By the time George H.W. Bush was sworn into office as the 41st president of the United States, the Cold War was already winding down. The accession to the top of the communist party hierarchy by Mikhail Gorbachev and the willingness to push Gorbachev’s octogenarian predecessors to the brink of...
By the time George H.W. Bush was sworn into office as the 41st president of the United States, the Cold War was already winding down. The accession to the top of the communist party hierarchy by Mikhail Gorbachev and the willingness to push Gorbachev’s octogenarian predecessors to the brink of war by president Ronald Reagan had set the stage for the dramatic developments that occurred during President Bush's tenure in office. This should not, however, be interpreted as an attempt at minimizing President Bush’s contributions to the end of the Cold War. On the contrary, Bush had served in several important foreign policy and national security positions prior to his election as president and had consistently represented a pragmatic, informed perspective. That perspective would prove to be immensely important as the Cold War entered its final tumultuous stages in 1989, soon after Bush’s presidency began.
It is important to remember when assessing George H.W. Bush’s role in ending the Cold War the suspicions and fear that continued to exist among some on both sides of the conflict. Hard-liners in both the Soviet Union and the United States deeply mistrusted each other and there were some in America, despite the dramatic transformations that Gorbachev had initiated, who believed that those transformations were part of a ruse intended to weaken the West. Bush’s most important contributions to the end of the Cold War, then, lied in his acceptance of the sincerity of Gorbachev’s interests—in radically altering the existing structure of international relations—and in his, Bush’s, willingness to work with Gorbachev and Gorbachev’s ally and successor Boris Yeltsin in formally eliminating the last vestiges of the Cold War. Among Bush’s contributions to the end of the era was his agreement with Gorbachev in December 1989, formally ending the Cold War, and his cautious reaction to the attempt by Soviet hard-liners to launch a coup against Gorbachev—an event that both marginalized important figures in the Soviet security apparatus and catapulted Yeltsin to the pinnacle of the Russian political establishment. Bush and Gorbachev concluded the landmark Strategic Arms Reduction Talk (START) agreement, which, far more than earlier arms control agreements, pushed the two superpowers towards serious, if apparently temporary, nuclear disarmament.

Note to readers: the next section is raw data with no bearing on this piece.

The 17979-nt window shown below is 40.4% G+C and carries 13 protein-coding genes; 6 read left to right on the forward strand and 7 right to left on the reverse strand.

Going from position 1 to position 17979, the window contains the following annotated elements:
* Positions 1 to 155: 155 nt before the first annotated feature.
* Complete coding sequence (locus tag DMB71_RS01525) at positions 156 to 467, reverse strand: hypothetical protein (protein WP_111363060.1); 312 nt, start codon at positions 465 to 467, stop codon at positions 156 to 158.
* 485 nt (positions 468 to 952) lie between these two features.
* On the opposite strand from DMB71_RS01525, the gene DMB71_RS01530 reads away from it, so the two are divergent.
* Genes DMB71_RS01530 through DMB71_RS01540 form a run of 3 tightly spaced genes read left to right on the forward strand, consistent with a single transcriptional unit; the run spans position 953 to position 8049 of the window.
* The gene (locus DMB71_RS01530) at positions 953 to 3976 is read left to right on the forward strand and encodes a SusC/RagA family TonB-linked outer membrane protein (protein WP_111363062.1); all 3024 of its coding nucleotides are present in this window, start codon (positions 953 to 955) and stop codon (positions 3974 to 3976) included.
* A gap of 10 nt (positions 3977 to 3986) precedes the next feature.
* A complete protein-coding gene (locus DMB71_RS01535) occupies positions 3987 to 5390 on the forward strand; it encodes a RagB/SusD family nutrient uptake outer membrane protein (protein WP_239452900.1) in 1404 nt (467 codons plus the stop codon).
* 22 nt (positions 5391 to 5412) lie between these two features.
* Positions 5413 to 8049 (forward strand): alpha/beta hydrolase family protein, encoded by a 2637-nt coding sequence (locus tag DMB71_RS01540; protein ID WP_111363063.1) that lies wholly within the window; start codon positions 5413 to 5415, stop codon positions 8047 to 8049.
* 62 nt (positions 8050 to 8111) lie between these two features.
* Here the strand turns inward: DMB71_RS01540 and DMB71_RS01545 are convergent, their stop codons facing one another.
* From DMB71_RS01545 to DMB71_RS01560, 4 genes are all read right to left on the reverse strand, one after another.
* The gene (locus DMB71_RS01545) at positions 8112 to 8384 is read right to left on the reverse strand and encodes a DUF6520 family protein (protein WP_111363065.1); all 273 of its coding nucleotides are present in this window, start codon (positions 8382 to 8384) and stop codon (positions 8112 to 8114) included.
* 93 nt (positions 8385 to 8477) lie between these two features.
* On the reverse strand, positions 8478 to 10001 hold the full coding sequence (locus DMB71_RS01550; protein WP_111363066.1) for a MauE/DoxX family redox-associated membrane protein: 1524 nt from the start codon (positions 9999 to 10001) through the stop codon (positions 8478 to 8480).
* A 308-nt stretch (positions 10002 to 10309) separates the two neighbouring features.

The end of the Cold War was not entirely peaceful. The violence in Romania, as the communist regime resisted the movement across Eastern Europe towards democracy, the Russian military activities in the Baltics, former Soviet republic of Georgia, and elsewhere, and the aborted coup attempt all represented opportunities for the final days of the Cold War to devolve in the wrong direction. Bush’s level-headedness and experience all played a very important role in the era’s end.